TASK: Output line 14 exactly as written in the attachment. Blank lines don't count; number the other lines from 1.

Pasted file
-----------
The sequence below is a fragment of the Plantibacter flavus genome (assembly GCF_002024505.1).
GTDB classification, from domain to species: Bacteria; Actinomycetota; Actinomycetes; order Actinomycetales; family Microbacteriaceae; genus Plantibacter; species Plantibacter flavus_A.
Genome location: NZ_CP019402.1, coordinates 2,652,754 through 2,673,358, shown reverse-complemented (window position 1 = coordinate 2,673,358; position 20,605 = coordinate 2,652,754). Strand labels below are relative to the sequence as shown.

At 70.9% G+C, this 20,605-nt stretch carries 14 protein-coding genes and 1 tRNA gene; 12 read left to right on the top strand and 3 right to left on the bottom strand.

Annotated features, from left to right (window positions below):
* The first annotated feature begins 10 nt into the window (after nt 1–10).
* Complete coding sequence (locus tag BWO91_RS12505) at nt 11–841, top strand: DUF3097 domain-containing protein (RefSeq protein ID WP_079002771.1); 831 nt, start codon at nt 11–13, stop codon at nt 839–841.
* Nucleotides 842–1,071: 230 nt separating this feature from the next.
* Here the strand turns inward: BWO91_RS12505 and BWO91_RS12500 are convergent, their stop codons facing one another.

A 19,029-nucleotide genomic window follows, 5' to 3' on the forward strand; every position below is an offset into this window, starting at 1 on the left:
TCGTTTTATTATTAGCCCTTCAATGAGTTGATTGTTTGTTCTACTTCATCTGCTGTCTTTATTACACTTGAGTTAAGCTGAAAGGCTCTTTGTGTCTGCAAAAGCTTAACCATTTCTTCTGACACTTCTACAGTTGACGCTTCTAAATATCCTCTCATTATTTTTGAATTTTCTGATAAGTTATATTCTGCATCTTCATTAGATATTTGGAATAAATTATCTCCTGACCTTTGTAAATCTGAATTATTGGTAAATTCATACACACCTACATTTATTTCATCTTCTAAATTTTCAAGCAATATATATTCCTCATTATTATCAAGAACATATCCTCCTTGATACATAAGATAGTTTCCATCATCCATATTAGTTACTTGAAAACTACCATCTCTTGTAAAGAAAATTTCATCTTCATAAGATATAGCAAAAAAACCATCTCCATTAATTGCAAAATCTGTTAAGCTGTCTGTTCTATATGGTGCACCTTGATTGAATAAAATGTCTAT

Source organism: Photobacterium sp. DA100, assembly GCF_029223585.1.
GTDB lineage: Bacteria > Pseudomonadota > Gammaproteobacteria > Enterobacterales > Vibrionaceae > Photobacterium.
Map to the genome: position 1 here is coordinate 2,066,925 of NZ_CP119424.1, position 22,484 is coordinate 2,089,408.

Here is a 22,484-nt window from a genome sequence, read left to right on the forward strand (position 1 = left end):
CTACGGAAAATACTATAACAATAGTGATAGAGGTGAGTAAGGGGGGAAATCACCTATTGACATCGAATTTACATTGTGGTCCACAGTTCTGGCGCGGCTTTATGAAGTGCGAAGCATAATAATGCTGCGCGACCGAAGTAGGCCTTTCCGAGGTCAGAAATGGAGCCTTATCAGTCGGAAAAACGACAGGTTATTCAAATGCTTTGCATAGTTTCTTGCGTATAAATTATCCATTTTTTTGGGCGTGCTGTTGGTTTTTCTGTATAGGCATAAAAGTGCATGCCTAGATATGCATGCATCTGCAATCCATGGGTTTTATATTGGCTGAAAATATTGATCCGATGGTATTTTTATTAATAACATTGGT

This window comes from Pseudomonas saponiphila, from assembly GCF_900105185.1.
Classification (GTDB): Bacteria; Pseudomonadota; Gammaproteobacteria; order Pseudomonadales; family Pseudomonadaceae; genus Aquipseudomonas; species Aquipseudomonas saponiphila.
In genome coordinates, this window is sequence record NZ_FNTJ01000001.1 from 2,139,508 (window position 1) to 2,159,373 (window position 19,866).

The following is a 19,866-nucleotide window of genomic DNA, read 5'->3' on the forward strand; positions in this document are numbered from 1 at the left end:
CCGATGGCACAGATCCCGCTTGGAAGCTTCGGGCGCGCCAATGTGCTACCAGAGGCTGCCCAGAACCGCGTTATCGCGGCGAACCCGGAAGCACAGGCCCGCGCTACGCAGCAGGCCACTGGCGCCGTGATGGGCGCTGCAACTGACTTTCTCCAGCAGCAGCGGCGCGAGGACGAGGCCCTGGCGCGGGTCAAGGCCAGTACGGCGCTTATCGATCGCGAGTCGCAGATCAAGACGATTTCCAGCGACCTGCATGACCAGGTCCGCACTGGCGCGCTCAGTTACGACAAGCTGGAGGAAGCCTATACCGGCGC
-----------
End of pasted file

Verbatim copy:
Map to the genome: position 1 here is coordinate 2,066,925 of NZ_CP119424.1, position 22,484 is coordinate 2,089,408.